With my camera in hand, I framed my shot, squeezed the shutter button and recited the words the late Iraqi poet Sargon Boulus wrote from his self-imposed exile:
Heavy with water
is the hair of the drowned man
Who returned to the party
After they turned off the lights
Piled the chairs on the barren riverbank
and chained the waves of the Tigris
From Abu Nawas, I made my way to al-Rashid Street, passing underneath al-Jumhouriya Bridge on the way. Jisr al-Jumhouriya is where security forces killed and hurt so many unarmed youths during the 2019-2020 protests.
It was then that Iraqis marched en masse demanding a “homeland”, but received live bullets instead.
As I made my way into al-Rashid, I looked in the direction of al-Tahrir square. Its palm trees were wrapped in white and green neon lights. Was it for Christmas? Even the palm trees, and Jawad Salim’s Freedom Monument, were hit by tear gas canisters in 2019.
As I was walking in al-Rashid Street, I remembered one of the victims of the crackdown – 26-year-old Saif Salman, whom I met in 2019 when he was recovering at a Médecins Sans Frontières hospital in Baghdad. I decided to call to check on him. He broke into tears when we talked about the events of October 2019.
“I don’t regret it,” he said, sobbing over the phone. “It was a moral duty that I had to fulfil”.
On October 25, 2019, he joined crowds of angry youth on the bridge hell-bent on overthrowing the regime. A military-grade tear gas canister hit his right leg, lodging itself into the bone. His leg had to be amputated.
The current government pledged accountability and punishment for those who unleashed violence on the peaceful protesters. But protesters are still getting killed, and like millions of Iraqis, Salman did not believe these pledges. “We are already dead to them,” he told me.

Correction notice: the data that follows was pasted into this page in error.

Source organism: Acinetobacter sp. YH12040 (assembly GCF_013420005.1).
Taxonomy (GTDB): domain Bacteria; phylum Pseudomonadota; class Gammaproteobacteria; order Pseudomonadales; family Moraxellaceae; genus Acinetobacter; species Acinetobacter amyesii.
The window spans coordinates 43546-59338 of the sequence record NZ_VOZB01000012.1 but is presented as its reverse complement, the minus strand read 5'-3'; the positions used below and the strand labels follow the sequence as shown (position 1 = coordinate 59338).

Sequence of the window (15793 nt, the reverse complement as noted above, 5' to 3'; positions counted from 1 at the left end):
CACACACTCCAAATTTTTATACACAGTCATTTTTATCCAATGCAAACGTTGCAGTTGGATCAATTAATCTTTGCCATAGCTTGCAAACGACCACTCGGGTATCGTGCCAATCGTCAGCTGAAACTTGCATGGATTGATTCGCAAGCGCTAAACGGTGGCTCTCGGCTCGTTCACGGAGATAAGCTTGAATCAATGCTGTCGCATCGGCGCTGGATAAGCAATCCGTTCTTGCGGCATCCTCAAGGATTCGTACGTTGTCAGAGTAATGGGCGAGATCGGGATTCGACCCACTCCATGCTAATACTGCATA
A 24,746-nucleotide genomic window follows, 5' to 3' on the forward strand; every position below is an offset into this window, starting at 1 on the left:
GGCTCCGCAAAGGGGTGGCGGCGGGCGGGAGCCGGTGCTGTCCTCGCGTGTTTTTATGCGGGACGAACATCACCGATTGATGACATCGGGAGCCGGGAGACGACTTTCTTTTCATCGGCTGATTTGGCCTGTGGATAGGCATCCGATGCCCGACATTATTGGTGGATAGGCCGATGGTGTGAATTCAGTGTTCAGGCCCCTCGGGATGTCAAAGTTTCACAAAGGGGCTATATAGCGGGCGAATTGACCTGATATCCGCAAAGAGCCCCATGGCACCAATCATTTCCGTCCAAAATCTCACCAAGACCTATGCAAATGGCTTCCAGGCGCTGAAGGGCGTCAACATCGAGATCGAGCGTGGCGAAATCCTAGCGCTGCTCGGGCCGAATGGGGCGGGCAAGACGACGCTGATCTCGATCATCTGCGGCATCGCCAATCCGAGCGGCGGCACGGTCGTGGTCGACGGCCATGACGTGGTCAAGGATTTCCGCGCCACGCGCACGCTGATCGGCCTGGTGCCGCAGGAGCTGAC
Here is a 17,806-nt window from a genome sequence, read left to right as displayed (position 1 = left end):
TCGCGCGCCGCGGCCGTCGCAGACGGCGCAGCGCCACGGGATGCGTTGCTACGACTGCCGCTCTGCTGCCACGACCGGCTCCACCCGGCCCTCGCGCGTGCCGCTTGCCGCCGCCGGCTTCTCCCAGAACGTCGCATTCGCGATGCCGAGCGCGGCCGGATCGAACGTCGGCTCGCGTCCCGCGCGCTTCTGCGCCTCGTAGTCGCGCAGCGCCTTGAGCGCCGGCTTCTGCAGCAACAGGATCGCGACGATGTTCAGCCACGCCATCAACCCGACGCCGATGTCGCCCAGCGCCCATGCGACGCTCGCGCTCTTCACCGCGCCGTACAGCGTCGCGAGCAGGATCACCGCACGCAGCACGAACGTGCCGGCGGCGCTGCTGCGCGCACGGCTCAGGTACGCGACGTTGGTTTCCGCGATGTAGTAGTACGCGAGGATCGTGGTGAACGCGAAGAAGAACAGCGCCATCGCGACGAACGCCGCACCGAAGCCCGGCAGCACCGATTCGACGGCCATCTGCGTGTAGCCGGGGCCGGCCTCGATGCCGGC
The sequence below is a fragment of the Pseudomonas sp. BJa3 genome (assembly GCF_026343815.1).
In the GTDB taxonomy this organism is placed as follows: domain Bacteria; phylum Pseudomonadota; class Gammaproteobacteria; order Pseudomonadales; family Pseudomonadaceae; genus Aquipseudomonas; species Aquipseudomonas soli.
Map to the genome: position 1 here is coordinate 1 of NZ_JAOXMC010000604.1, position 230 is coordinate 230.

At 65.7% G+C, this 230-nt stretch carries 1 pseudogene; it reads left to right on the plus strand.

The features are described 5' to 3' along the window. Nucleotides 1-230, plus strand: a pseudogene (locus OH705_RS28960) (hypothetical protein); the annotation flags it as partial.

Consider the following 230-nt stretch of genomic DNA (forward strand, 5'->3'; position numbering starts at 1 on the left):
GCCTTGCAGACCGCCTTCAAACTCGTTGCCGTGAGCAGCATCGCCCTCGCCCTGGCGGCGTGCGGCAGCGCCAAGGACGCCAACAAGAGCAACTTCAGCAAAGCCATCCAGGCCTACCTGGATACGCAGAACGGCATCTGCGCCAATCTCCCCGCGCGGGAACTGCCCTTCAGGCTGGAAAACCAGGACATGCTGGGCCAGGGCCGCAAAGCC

By the time I finished my phone call, al-Rashid was cloaked in darkness. No cinephiles queued up outside the famous Cinema al-Zawra. Apart from a few soldiers, the city’s once most elegant street was empty.
A few street lamps worked, illuminating its ornate façades, withered after years of neglect. Carcasses of buildings, crumbling from the inside, leaned sideways barely standing on aching columns.
In its frequent forays into restoration works to polish the ancient city’s lost prestige, the municipality dispatches workers to paint these columns. The paint usually peels off a few days later.
As I made my way into the night, a young man appeared from a dark alleyway, and I asked if he lived here. “It is quiet here. Few families have remained,” he said.
He showed me a scar on his left arm. “This is from a stun grenade,” he said. He showed me another one from a bullet on his right leg. He too had joined the protests in 2019.
Footage on his phone showed people swarming in the middle of the same street where we stood. “They killed a guy here,” he pointed to a spot behind us.
“They say it was the Iranians. That’s a lie. It was the Iraqis who killed protesters,” he said, referring to the Iraqi security forces.
I said goodbye and continued my stroll through downtown Baghdad. I passed what once was the McKenzie bookshop, now a footwear store: a transformation well exemplifying the steep nose-dive the country took into the abyss after the US invasion of 2003.
I could see stray dogs rummaging through rubbish bags piled on the sidewalks. They reminded me of the dogs that gnawed on the corpses lying in the streets of Baghdad at the climax of the mayhem America’s emancipatory quest unleashed in 2003.
Eighteen years have passed, and yet Baghdad still feels like it is amidst a war. Military helicopters still roar over impoverished alleys where youth are doomed to a miserable existence, to go out looking for work only to return home in a coffin, to have their portraits adorn living rooms where old women sit in silence, drowned in unassuaged grief.
The views expressed in this article are the author’s own and do not necessarily reflect Al Jazeera’s editorial stance.